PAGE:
Jun
21

Westlaw's Lightning Fast Response

I wrote the other day about my decision to stop doing business with Westlaw. My primary complaint was that the firm's billing practices are at best Byzantine, although the practices lack the charm of the exotic. Readers from across the country responded. I am not the only person who Westlaw has taken for granted.

It turns out that Westlaw can respond when it wants to, so I need to correct the impression that the company cannot find it's hindquarters with either hand.

We informed our local sales representative that we were taking down our web page from the Findlaw account, a subsidiary of Thompson West's, and moving elsewhere. Guess what? The page came down in record time. We're naken today with no online presence for the first time in years. Alas, poor Internet.

So here's the moral of the story: When West has you in the grips of a contract from which it can extract a dollar by squeezing, it will twist until your accountant weeps. But on a month-to-month contract, the moment you stop paying, the company stops playing.

West can listen when it wants to. It can respond when it is in the company's interest to do so. Hence proof positive that the company could be responsive if it wanted to be on other matters. It just doesn't care. It just wants to get paid.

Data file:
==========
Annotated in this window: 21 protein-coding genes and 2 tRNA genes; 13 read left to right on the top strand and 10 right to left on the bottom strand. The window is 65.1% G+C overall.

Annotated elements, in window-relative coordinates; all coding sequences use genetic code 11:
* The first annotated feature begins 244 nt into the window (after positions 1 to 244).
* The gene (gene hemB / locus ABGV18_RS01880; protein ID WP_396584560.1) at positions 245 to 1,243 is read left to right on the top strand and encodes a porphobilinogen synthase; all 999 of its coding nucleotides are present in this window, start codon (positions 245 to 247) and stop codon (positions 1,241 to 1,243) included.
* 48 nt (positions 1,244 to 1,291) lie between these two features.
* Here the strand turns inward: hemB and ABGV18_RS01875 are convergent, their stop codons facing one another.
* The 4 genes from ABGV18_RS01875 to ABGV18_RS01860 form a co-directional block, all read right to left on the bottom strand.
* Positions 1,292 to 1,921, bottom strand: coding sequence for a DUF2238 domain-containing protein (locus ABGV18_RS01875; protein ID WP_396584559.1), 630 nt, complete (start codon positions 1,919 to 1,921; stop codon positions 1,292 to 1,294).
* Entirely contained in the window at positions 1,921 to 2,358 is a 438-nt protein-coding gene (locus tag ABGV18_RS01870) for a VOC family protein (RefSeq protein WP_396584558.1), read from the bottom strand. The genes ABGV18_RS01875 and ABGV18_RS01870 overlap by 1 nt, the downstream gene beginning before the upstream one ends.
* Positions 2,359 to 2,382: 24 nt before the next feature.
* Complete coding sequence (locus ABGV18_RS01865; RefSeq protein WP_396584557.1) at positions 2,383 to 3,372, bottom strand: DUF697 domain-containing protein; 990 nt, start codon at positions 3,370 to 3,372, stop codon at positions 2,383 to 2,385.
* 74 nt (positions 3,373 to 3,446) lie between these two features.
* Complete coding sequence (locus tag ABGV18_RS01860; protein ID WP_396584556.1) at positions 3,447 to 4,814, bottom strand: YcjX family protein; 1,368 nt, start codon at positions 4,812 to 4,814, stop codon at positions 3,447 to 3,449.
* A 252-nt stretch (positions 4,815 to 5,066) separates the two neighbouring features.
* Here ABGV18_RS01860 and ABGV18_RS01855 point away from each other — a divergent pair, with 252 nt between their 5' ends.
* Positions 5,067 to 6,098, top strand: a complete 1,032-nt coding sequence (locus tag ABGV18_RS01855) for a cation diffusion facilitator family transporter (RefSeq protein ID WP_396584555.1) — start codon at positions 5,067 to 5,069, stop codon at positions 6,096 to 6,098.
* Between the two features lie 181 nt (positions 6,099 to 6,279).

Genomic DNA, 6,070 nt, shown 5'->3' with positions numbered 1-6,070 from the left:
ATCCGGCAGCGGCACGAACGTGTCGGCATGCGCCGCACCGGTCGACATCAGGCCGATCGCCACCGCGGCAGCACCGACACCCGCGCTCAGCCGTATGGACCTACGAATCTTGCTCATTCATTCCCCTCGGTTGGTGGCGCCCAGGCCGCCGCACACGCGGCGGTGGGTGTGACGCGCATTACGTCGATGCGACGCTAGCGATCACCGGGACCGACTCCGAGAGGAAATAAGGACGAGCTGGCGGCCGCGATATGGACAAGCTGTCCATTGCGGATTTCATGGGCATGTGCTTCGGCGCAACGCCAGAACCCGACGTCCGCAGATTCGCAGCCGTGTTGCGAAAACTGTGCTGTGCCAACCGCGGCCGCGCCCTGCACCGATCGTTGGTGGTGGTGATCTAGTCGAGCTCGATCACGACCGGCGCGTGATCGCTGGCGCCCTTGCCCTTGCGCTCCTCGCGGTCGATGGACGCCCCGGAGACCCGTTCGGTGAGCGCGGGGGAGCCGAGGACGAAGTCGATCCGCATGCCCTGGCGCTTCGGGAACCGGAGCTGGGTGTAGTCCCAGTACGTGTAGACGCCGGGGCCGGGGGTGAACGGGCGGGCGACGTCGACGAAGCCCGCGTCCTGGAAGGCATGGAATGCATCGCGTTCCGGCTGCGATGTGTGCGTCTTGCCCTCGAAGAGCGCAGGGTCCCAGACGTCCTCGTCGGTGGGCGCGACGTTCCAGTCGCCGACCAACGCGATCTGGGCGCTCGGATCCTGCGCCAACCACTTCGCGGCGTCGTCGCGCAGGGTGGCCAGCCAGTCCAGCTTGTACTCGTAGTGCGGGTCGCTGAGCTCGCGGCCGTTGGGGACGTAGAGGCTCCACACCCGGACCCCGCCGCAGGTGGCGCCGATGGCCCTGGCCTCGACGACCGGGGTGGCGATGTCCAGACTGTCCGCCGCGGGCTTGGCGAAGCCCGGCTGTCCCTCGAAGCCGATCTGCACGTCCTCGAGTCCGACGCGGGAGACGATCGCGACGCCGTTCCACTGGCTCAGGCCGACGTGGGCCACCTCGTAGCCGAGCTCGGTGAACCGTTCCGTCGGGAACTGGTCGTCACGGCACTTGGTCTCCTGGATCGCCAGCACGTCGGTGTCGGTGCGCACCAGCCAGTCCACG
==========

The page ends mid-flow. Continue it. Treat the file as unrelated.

Comments (1)
Posted on June 21, 2010 at 9:47 am by Jamison
Having coincidentally just gotten off the phone wi...
Having coincidentally just gotten off the phone with West to cancel an order I never made, I can sympathize with your frustration.

Years ago, I got into a dispute with American Express over a payment. When after 6 months the matter was finally resolved, I asked for a small credit to our account to compensate me for all the time I had spent in rectifying what they were finally admitting was their error. The customer service representative thought that it was very charming of me to suggest this. She thought I was kidding.

When this didn't work, I asked for a letter of apology. The representative assured me that this was in fact something they could do. When the letter arrived, it told me that they were very sorry IF I felt I had been inconvenienced. Needless to say, that was not exactly the type of apology I had been expecting.
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About Norm Pattis

Norm Pattis is a Connecticut based trial lawyer focused on high stakes criminal cases and civil right violations. He is a veteran of more than 100 jury trials, many resulting in acquittals for people charged with serious crimes, multi-million dollar civil rights and discrimination verdicts, and scores of cases favorably settled.

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I believe that the state is a necessary fiction and that failing to combat it is the first step toward tyranny.
– Norm Pattis

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